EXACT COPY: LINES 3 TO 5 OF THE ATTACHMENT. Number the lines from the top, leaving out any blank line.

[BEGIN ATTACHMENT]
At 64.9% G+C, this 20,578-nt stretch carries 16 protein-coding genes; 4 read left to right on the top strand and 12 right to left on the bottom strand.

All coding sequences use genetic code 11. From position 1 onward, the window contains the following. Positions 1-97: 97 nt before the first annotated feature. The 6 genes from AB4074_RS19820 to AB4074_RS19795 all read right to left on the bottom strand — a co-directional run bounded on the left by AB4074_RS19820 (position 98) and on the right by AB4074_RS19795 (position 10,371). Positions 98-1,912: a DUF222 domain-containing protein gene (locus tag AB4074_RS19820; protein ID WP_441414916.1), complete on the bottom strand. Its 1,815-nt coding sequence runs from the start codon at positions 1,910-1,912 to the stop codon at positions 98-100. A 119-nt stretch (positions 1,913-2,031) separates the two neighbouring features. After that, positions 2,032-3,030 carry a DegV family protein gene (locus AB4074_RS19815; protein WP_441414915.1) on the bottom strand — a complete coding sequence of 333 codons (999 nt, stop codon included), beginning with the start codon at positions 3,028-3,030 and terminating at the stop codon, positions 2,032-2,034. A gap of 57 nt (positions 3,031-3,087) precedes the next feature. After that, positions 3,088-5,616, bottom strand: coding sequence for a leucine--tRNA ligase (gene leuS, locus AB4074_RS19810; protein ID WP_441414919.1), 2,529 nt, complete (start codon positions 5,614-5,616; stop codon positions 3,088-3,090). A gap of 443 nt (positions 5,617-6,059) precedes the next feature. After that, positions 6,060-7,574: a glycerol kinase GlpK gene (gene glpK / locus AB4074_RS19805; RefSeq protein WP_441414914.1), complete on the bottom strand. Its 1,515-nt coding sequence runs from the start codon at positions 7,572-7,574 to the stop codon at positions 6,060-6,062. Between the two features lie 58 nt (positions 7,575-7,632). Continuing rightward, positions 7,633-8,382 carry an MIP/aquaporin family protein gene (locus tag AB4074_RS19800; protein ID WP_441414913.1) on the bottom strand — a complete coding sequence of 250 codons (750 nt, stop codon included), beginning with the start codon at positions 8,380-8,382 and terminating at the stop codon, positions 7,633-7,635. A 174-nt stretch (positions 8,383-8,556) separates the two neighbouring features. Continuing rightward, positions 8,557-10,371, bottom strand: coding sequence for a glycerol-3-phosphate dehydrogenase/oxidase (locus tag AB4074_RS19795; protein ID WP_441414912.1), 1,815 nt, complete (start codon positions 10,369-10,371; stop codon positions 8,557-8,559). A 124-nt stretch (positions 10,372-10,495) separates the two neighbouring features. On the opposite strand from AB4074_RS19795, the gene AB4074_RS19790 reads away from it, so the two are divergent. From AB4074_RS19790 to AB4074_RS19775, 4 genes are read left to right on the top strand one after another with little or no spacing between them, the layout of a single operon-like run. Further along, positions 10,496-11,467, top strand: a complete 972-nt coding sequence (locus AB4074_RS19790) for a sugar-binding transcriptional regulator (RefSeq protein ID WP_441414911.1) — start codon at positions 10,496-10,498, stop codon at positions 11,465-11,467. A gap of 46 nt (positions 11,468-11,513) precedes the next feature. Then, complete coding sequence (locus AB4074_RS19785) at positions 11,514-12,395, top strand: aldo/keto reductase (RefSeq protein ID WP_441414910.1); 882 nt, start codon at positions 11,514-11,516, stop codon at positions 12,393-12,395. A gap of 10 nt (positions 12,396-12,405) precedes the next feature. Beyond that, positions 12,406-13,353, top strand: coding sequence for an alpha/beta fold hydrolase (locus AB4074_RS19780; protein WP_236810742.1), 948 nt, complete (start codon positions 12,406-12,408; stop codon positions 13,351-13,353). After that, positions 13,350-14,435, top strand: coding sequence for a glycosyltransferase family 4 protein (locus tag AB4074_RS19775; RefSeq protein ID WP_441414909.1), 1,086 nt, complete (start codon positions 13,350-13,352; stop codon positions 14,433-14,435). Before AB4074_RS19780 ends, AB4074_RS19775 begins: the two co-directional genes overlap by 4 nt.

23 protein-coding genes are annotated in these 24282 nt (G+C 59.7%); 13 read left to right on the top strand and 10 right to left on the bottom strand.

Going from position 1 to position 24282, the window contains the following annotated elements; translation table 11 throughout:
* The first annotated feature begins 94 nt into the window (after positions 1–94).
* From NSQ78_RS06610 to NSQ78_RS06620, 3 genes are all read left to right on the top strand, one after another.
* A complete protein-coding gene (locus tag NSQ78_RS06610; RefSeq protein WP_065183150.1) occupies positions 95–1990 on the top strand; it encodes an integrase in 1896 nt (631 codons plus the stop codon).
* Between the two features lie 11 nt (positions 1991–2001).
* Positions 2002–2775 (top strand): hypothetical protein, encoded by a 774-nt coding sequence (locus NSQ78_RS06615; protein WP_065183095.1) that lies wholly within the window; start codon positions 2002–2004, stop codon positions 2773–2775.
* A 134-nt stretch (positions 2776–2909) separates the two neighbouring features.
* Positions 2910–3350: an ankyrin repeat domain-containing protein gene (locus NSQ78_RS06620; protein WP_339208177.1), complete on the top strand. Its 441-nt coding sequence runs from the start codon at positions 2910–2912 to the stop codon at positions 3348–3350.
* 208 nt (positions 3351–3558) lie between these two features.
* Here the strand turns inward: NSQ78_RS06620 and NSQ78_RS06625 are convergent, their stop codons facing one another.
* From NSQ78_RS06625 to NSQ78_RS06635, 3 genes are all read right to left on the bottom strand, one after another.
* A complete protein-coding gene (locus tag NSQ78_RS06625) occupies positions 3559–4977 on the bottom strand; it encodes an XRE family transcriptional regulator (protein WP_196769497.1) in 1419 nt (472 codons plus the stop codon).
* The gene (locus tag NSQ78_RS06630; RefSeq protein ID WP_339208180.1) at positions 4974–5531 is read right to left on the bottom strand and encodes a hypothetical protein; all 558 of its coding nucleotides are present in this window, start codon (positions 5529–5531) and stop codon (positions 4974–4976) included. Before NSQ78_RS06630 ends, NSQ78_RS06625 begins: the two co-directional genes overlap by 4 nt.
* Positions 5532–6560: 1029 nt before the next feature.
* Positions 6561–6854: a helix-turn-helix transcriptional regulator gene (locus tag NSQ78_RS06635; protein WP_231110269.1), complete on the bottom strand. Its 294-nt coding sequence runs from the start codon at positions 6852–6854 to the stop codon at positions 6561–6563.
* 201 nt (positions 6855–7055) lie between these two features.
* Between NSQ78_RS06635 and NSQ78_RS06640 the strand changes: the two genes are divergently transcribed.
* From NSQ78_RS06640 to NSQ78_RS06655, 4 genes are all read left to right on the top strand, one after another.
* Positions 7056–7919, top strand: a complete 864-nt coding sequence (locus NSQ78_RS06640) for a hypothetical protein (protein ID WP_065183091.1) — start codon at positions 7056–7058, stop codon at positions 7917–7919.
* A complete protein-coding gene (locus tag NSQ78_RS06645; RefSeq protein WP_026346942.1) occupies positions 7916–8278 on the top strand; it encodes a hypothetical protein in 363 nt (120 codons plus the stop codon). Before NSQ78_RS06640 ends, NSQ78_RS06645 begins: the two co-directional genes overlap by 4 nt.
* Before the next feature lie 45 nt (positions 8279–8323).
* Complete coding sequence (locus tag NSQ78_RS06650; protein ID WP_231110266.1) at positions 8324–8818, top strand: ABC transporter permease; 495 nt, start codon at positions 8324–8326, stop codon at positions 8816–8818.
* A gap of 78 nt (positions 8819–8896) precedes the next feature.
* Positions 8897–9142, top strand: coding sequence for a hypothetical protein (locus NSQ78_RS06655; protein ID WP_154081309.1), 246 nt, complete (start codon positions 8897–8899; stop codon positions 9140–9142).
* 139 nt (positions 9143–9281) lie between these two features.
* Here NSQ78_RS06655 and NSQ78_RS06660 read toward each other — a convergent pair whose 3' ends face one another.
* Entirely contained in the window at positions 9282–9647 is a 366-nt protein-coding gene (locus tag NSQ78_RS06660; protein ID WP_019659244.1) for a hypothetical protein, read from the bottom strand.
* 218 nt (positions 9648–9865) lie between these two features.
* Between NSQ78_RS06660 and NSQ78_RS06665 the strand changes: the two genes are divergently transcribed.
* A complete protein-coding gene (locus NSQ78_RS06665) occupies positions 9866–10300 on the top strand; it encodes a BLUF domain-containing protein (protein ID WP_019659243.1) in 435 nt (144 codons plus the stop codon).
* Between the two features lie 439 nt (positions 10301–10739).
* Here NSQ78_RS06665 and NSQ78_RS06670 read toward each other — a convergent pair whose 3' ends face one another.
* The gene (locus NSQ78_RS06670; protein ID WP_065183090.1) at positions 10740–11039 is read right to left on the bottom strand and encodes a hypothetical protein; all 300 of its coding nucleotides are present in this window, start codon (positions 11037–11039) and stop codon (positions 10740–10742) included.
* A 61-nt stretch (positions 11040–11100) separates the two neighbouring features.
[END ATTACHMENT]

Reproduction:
23 protein-coding genes are annotated in these 24282 nt (G+C 59.7%); 13 read left to right on the top strand and 10 right to left on the bottom strand.

Going from position 1 to position 24282, the window contains the following annotated elements; translation table 11 throughout:
* The first annotated feature begins 94 nt into the window (after positions 1–94).